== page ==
In every business transaction a relationship is formed between a buyer and a seller, whether you like it or not, even when you visit the local baker in the morning. Selling where there is no relationship does not work. The fact that this is inevitable should not be seen as a burden but rather as an opportunity to shape this relationship. How close the rapport becomes is up to you.
The soccer coach example
Let’s take the example of a soccer coach. First of all, he has to sell his team on a concept that will allow them to score enough goals, keep the defence tight, and come out on top. If this goes according to plan, then everybody wins – the coach, the team, and the fans. How is this supposed to work without a relationship? It doesn’t. But this relationship doesn’t necessarily have to be a close one.
Felix Magath, for example, a former German soccer player and team manager, prefers to keep a constructive distance from his team. When commenting on his coaching style, he says that he has no interest in playing the father figure to his team. He keeps his distance, addressing players informally while they address him formally.
“I try to approach them in the least emotional manner possible,” he said in an interview. “I can only elicit excellence from my players if I allow myself to be unpleasant from time to time. I don’t believe that players deliver their best performance voluntarily – so things can get pretty heated on the field or in the locker room. I am the one who dictates how the team should play. And there is no room for dissent. To keep a team of twenty to thirty players from sixteen different nationalities unified, I cannot afford to respond to everyone. Here, clear policies are indispensable. That is what ensures success, and this success unifies the team.”
I like what Magath has to say. The friendlier your ties to the client, the trickier it will be to remain professional. Being professional as a salesperson includes insisting on cancellation fees, prices, and payment periods. This is exactly what should apply to the relationship between business partners: professional distance. Clear messages. And respect.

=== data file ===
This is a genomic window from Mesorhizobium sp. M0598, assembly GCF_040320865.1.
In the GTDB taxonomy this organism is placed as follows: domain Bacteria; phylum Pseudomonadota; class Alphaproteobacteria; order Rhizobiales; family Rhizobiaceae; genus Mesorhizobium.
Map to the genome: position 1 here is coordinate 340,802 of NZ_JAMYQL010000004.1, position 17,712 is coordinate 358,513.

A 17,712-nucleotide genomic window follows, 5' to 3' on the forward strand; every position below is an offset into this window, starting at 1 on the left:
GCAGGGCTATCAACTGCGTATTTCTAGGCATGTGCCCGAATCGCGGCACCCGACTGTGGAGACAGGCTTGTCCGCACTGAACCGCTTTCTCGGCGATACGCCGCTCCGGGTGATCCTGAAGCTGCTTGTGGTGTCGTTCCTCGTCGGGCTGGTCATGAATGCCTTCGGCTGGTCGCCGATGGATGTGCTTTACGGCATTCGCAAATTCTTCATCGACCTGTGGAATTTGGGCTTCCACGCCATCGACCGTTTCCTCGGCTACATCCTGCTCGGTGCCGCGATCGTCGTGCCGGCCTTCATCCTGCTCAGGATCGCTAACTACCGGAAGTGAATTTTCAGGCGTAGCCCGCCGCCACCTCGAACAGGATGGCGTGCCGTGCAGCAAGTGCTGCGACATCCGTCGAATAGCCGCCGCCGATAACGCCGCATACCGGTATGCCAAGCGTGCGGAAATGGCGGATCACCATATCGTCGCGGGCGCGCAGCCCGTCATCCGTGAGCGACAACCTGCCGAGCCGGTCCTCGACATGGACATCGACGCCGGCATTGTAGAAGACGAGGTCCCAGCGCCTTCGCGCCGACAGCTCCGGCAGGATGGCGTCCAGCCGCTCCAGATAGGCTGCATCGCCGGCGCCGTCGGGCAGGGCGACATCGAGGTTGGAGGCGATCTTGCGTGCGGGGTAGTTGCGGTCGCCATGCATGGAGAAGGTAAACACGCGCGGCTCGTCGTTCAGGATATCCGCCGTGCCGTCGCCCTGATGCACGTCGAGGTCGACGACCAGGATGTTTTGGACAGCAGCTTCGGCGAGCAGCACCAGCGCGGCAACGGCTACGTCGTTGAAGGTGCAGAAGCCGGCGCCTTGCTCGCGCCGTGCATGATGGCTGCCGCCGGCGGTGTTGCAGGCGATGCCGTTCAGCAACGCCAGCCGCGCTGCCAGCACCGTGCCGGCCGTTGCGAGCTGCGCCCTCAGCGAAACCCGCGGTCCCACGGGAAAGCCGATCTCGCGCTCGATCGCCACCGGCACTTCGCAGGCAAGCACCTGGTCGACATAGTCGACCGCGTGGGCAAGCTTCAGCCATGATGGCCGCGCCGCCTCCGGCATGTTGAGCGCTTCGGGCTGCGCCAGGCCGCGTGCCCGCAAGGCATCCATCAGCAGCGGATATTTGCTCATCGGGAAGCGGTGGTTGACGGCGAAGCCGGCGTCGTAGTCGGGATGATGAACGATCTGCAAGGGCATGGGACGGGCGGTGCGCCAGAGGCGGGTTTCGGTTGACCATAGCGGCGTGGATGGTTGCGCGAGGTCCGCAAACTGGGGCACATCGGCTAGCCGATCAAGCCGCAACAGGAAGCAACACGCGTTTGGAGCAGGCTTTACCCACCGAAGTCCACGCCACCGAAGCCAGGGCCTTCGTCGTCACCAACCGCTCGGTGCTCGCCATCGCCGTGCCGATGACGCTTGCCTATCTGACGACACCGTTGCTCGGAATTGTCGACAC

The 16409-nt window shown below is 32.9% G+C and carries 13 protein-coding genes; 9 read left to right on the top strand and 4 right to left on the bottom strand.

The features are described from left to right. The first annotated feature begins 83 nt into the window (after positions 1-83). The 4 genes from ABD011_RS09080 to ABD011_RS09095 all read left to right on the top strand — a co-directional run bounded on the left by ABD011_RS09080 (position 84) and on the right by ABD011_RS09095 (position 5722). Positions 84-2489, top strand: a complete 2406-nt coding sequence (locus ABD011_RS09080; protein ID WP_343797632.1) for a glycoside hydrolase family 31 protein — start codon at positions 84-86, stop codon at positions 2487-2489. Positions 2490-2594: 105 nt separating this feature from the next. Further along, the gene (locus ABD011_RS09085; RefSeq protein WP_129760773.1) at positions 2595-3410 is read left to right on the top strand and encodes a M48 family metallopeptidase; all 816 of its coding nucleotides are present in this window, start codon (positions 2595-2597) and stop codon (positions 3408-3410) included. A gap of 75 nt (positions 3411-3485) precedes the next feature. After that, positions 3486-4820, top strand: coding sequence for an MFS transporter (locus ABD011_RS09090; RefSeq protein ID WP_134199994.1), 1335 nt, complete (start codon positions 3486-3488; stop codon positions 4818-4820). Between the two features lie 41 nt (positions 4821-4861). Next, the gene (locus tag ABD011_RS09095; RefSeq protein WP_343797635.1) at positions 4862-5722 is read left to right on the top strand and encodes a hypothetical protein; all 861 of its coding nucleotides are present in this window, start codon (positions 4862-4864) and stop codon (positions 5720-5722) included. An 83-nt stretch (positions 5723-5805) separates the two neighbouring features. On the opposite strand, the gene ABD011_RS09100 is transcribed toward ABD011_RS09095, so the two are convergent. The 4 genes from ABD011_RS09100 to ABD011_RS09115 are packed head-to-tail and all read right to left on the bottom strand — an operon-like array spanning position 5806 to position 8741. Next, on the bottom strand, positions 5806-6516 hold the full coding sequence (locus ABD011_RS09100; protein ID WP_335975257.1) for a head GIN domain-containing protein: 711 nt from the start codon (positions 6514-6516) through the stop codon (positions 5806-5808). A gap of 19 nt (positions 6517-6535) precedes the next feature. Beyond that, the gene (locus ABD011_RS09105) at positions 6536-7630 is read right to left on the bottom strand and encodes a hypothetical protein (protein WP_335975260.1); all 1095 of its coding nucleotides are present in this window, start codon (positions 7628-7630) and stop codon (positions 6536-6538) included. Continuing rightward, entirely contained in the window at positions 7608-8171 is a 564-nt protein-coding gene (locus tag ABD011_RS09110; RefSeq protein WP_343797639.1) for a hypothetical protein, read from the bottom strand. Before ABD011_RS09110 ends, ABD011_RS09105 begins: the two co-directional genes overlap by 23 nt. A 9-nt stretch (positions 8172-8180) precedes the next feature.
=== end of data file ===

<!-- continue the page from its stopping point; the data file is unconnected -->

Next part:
Honest recognition instead of flattery
The point is, regardless of distance and professionalism, most of us need recognition. Even the pompous feudal lord wants to be loved. This desire for love and recognition is so deeply rooted in us that we will do anything for it. The less a person has of it, the more they need and strive to get it. The lower a person’s self-esteem, the more recognition they seek outside themselves. This applies to the customer as well.
However, coddling your client poses the same problems as feigned amiability: The customer senses when you are false, when you are not genuine. And above all, she senses when your behaviour is at odds with the situation. After all, you don’t give the taxi driver a medal of honour just because he sat soberly at the wheel and didn’t cause an accident.
At one time, sales trainers made much of the issue about the client’s need for recognition. Today, the emphasis has shifted away from the amount and technique of bestowing this recognition to the suitability of a given approach to a given situation. It used to be a question of flattery. Now, it is about nuance and striking the right balance, the right words for the right occasion. I would call it honest recognition, sincerely conveyed. If it comes across as contrived, I can already see the customer grinning at you with pity before remarking, “You sound like you just walked out of a sales seminar.”
By Martin Limbeck is an international sales authority and sought-after keynote speaker, dubbed 'The Porsche of Sales' by the press. With his best-in-class German Sales Engineering approach, he helps sales professionals seal more deals. Martin has trained and inspired audiences in twenty-one countries for more than twenty years. The Certified Speaking Professional (CSP) has been honoured as Top Speaker of the Year 2014, International Speaker of the Year 2012, and Trainer of the Year 2011 and 2008. He teaches at Reutlingen European School of Business, Steinbeis University Berlin, and St. Gallen University, and is the author of several bestsellers, including NO Is Short for Next Opportunity: How Top Sales Professionals Think and Why Nobody Wants You to Get to the Top...: ...and How I Made It Anyway.